Nursing is a hard profession. Not everyone realizes just how much training and education it takes to become a nurse. Success in the field takes an aptitude in science, a passion for helping people and a heart for caring. Then, there’s the years of schooling and hands-on training.
What can’t easily be taught is how to empathize with patients, especially those experiencing extreme discomfort. How can caregivers really know what their patients are feeling?
One nurse took a risk with her own health in order to find out.
Dorcus Boamah is a nutrition clinical nurse specialist, and she elected to have an NG tube placed, purely so she could know exactly what it felt like. Then, she posted about her experience on Instagram.
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Yesterday I decided to put myself in my patients shoes ,I work as a nutrition clinical nurse specialist were I lead on nasogastric tube(NG) insertion , my role includes training nurses on how to place these tube and among other things .I normally get involved with NG placement when there are any complex patient or to support the nurses . I made a conscious decision to have NG placed; the insertion process was a bit uncomfortable but I was relaxed so made it was easy to insert .I placed the NG at work and kept it until I reached home meaning I went on public transport with the Tube. Through education and knowledge I am able to understand how the tube works and through research I understand how patient feel when the tube is placed and how it affects their quality of life. I wanted to experience how patients feels and how it affects them, also to be more empathetic. As soon as the NG tube was placed, I suddenly felt very vulnerable, isolated and exposed .On my Journey home I had lots of gazes and sympathy such as offering me their sit .Of course if someone came and needed the seat I would have given it up. Now I put myself into my patients shoes I am able to get an inside of the emotional reality and physical reality. I think that NG tube should be more acceptable and we as a sociality can help normalise this.#feeding #feedingtube #ng #tube #wearebeautiful #bodyconfidence #normalisetubefeeding #nurse #doctor #nhs #loveournhs #empathy #lfl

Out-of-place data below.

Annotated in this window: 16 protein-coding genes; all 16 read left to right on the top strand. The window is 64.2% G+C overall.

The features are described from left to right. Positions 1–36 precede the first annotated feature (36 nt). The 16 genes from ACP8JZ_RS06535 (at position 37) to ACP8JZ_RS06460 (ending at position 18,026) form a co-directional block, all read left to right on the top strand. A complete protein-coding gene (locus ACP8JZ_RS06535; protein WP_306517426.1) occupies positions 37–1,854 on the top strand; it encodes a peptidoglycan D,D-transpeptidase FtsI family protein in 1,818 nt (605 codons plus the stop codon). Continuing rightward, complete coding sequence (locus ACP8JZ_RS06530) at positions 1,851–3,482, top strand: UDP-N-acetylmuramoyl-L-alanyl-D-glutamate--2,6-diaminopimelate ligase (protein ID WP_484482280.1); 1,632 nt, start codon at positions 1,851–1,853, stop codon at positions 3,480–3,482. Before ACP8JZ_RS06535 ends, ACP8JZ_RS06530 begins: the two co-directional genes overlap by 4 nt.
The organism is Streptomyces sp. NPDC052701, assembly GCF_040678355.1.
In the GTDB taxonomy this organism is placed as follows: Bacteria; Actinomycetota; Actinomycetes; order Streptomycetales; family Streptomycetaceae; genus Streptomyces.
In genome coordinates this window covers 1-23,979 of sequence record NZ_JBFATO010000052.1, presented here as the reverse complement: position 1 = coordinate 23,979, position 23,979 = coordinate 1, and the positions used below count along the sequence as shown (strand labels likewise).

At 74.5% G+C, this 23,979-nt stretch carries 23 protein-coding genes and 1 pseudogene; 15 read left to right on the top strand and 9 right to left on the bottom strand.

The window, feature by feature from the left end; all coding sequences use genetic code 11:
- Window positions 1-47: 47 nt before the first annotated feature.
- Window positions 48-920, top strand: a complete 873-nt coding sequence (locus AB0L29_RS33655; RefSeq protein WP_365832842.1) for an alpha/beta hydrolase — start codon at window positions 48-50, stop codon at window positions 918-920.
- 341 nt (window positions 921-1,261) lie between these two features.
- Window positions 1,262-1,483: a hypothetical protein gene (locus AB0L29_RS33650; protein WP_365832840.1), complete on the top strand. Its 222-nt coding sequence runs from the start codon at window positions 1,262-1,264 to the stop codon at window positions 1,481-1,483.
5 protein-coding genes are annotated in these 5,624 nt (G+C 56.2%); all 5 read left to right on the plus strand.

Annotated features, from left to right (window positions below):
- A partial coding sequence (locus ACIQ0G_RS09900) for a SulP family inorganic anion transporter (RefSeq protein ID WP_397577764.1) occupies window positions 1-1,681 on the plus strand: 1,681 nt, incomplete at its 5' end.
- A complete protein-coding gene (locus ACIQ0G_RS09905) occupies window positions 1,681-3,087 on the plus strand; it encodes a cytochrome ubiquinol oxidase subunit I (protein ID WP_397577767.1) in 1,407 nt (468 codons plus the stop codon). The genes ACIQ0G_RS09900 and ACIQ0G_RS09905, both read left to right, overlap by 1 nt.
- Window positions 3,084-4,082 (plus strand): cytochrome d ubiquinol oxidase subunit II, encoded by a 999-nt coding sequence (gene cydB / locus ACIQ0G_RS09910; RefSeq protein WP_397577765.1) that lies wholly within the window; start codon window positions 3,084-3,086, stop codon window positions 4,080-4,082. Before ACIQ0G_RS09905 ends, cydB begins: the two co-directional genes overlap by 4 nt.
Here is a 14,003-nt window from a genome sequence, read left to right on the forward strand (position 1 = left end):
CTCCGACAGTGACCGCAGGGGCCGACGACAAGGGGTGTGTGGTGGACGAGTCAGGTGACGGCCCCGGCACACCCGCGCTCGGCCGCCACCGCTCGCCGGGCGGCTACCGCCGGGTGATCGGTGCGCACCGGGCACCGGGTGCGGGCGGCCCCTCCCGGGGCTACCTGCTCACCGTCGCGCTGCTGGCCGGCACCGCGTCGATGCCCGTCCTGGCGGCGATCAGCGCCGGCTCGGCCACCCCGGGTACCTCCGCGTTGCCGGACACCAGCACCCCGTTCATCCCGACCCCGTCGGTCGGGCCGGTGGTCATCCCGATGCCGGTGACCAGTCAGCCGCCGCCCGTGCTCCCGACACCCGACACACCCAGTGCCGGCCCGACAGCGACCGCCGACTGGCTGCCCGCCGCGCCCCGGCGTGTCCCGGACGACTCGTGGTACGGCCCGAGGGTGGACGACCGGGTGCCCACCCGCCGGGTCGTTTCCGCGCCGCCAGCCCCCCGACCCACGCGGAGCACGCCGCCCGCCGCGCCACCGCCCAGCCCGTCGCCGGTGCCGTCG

A post shared by Dorcas Boamah (@dorcasboa) on
As a specialist, Boamah trains other nurses to insert or assist with the insertion of NG tubes. Nasogastric tubes deliver food and medicine to the stomachs of patients who, due to medical issues, can’t swallow. Potential medical issues that would necessitate the use of an NG tube include head trauma, neck injuries, blockages in the intestines, comas and chronic conditions that prevent eating.
Since tube placement is such a critical component to her job, she felt she needed to better understand what her patients are feeling.
“I made a conscious decision to have NG placed,” she wrote. “The insertion process was a bit uncomfortable but I was relaxed so made it easy to insert.”
Boamah even traveled home on public transport with the tube to experience the reactions of strangers. “On my Journey home I had lots of gazes and sympathy such as offering me their sit. Of course if someone came and needed the seat I would have given it up.”
She recorded herself as feeling, “vulnerable, isolated and exposed.”
But through her time with an NG tube inserted, Boamah gained critical insight into her patients’ emotional and physical states.
Getting any medical procedure is stressful, but when you see you are in the hands of someone who truly understands your fears, your stress levels reduce, which can assist healing. Nurse Boamah is an example of how far nurses will go in ensuring their patients feel as comfortable as possible for the return to good health.
Thank you for your kindness!